Field Scouting Guide: Common Lambsquarters

Field Scouting Guide: Common Lambsquarters

 

It would be difficult to find a weed more pervasive than Chenopodium album. It’s a summer weed that springs up about the same time crop seedlings do and lasts all season. It will thrive in any nitrogen-rich soil if left untended, and is very competitive with vegetable crops.

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Its resilience is embraced in many parts of the world, where it’s cultivated as a leafy green vegetable. And it’s related to quinoa, which is grown for its seeds. But until you decide you want to cultivate this plant, here is a guide on managing it as a weed, compiled from tips shared by Bernard Zandstra (Michigan State University) and Douglas Doohan (The Ohio State University).

The Weed’s Impact

Common lambsquarters benefits from its enormous seed count per plant: an average of 72,500 seeds per plant,
although it can reach as many as 176,000 seeds per plant.

Another factor to its resilience is longevity. Half of the seeds produced survive 12 years. One study, states Michigan State University’s profile on the weed, showed 32% of seeds are still viable at 20 years.

Seed dormancy increases with its depth within the soil. Complicating matters, seeds on the same plant have differing dormancy requirements. Breaking dormancy can be triggered by a range of combinations of light, temperature fluctuations, and soil nitrate levels.

Economically, studies have shown there can be 13% yield loss in corn with just one lambsquarters plant per 11/2 feet. That jumps to a 48% yield loss in sugar beets with one plant per foot.

Other plants in the Chenopodium family can be confused with common lambsquarters. Shown here: Chenopodium hybridum. Photo by Hermann Schachner.

Tips to Identify Common Lambsquarters

Lambsquarters is relatively distinctive in appearance, Doohan says. But it can be mistaken for Atriplex, other Chenopodiums (like the Chenopodium hybridum shown above), Zandstra says.

Another common, but more serious problem with correct identification is it’s often called by another name, in particular, pigweed. That can lead to applying an herbicide that is not effective.

“There is another large group of weed plants, the Amaranths, that is correctly referred to as pigweeds,” Doohan says.

Cultural and Mechanical Methods

The following management tips are given by Michigan State University’s sheet on C. album:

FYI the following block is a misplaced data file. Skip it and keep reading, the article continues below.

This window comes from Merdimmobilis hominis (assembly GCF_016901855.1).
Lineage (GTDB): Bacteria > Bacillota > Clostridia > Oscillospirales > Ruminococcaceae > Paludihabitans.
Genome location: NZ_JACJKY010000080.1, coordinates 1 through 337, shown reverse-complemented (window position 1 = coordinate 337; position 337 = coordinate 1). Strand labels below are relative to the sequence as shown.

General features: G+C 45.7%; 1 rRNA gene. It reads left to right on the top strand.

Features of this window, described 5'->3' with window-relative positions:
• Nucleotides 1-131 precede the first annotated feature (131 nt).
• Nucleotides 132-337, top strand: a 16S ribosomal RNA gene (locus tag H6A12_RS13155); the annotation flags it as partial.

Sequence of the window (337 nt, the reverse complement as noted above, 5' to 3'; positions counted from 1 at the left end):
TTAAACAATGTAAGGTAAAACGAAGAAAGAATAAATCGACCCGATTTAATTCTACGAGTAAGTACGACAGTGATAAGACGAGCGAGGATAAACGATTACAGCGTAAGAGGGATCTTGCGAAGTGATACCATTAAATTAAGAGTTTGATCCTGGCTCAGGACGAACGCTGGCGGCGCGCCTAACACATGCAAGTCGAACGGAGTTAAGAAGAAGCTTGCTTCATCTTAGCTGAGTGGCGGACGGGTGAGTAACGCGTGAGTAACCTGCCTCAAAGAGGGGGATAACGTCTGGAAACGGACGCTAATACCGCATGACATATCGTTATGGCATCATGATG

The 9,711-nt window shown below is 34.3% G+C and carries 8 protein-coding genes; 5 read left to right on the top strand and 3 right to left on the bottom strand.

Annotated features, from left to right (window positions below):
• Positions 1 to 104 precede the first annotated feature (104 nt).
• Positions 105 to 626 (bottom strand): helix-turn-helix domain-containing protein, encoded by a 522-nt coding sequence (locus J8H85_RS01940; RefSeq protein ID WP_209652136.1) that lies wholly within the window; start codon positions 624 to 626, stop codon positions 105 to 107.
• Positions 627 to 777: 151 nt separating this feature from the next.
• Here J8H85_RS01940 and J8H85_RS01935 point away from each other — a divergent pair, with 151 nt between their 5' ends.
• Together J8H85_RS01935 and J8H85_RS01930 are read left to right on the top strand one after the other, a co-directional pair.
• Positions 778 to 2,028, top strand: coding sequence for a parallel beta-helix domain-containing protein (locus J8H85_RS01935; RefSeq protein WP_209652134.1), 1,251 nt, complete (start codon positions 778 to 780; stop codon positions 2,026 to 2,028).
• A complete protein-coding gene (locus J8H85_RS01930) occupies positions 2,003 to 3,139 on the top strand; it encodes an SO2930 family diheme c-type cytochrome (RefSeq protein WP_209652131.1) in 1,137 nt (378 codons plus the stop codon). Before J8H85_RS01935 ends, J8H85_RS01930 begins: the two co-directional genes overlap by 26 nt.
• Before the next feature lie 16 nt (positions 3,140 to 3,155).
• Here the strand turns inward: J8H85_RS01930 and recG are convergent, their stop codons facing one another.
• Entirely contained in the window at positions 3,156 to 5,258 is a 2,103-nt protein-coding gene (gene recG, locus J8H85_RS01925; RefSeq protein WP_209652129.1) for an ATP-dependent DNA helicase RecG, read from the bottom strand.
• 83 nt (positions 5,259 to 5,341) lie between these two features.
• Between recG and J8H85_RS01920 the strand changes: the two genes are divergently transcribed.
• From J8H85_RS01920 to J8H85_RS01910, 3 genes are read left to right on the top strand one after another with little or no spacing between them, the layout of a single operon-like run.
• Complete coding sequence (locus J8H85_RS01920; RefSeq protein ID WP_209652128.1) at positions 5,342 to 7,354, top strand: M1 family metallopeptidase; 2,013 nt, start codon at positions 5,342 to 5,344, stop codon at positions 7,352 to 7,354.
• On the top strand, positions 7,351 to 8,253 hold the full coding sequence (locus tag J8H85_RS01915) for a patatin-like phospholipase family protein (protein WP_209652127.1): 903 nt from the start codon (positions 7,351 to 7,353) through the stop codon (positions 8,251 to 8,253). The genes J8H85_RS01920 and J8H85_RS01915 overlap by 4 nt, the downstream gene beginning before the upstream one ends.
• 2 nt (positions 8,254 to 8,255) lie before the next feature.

Tillage. Tilling at night (dark tillage) will reduce lambsquarters emergence by 30% to 70%.

Rotary hoeing. When common lambsquarters is less than ¼-inch tall, it is easily controlled with a rotary hoe.

Flaming. At heights of ½ inch or less, flaming is an effective way to control common lambsquarters.

Planting date. Tilling in the spring and planting later (mid-May) will reduce lambsquarters infestations because many of the plants will have emerged and been controlled by tillage.

Recommended Management

“[Common lambsquarters] is generally well controlled with cultivation and with the herbicides that vegetable farmers can use,” says Douglas Doohan, a Professor at The Ohio State University.

Herbicide Treatment. There are a lot of different herbicides that effectively control Chenopodium album. Some common lambsquarters seeds have shown resistance to triazine herbicides.

“Atrazine (used in corn), simazine (used in fruit), and metribuzin (used in tomato) can become a problem if the farmer does not remove such plants through physical means,” Doohan says. “It is primarily a problem during the crop establishment period (first several weeks) if not controlled.”

All three herbicides, Doohan says, the weed shows resistance to are photosynthesis inhibitors and fall into WSSA Group 5.

Here’s a list of effective herbicides Zandstra shared.

Pre-emergent

Photosynthesis Inhibitors

  • atrazine (WSSA Group 5)
  • metribuzin (WSSA Group 5)
  • prometryn (WSSA Group 5)
  • terbacil (WSSA Group 5)
  • diuron (WSSA Group 7)
  • linuron (WSSA Group 7)

Photosynthesis Inhibitors

  • atrazine (WSSA Group 5)
  • metribuzin (WSSA Group 5)
  • prometryn (WSSA Group 5)
  • terbacil (WSSA Group 5)
  • diuron (WSSA Group 7)
  • linuron (WSSA Group 7)

Cell Membrane Disrupters

  • flumioxazin (WSSA Group 14)
  • sulfentrazone (WSSA Group 14)
  • fomesafen (WSSA Group 14)
  • oxyfluorfen (WSSA Group 14)

Seedling Root Growth Inhibitors

  • ethalfluralin (WSSA Group 3)
  • pendimethalin (WSSA Group 3)
  • imazethapyr (WSSA Group 3)

Post-emergent

 

Photosynthesis Inhibitors

  • atrazine (WSSA Group 5)
  • phenmedipham (WSSA Group 5)
  • prometryn (WSSA Group 5)
  • terbacil (WSSA Group 5)
  • bentazon (WSSA Group 6)
  • bromoxynil (WSSA Group 6)
  • linuron (WSSA Group 7)

Pigment Inhibitors

  • mesotrione (WSSA Group 27)
  • topramezone (WSSA Group 27)
  • tembotrione (WSSA Group 27)

Cell Membrane Disruptors

  • carfentrazone (WSSA Group 14)
  • flumioxazin (WSSA Group 14)
  • sulfentrazone (WSSA Group 14)

Amino Acid Sythesis Inhibitors

  • imazamox (WSSA Group 2)

Growth Regulators (Synthetic Audins)

  • 2,4-D (WSSA Group 4)
  • dicamba (WSSA Group 4)
  • fluroxypyr (WSSA Group 4)

 

Organic Options

“For organic production, stale seed bed techniques are used to reduce the number of seed, vegetables, and berry plants are seeded/transplanted into strips of opaque plastic mulch that prevent weed establishment, straw maybe used as an organic/biodegradable mulch and of course cultivation and weeding by hand. Cover crops and crop rotation also can be used to reduce incidence of lambsquarters and other weeds,” Doohan says.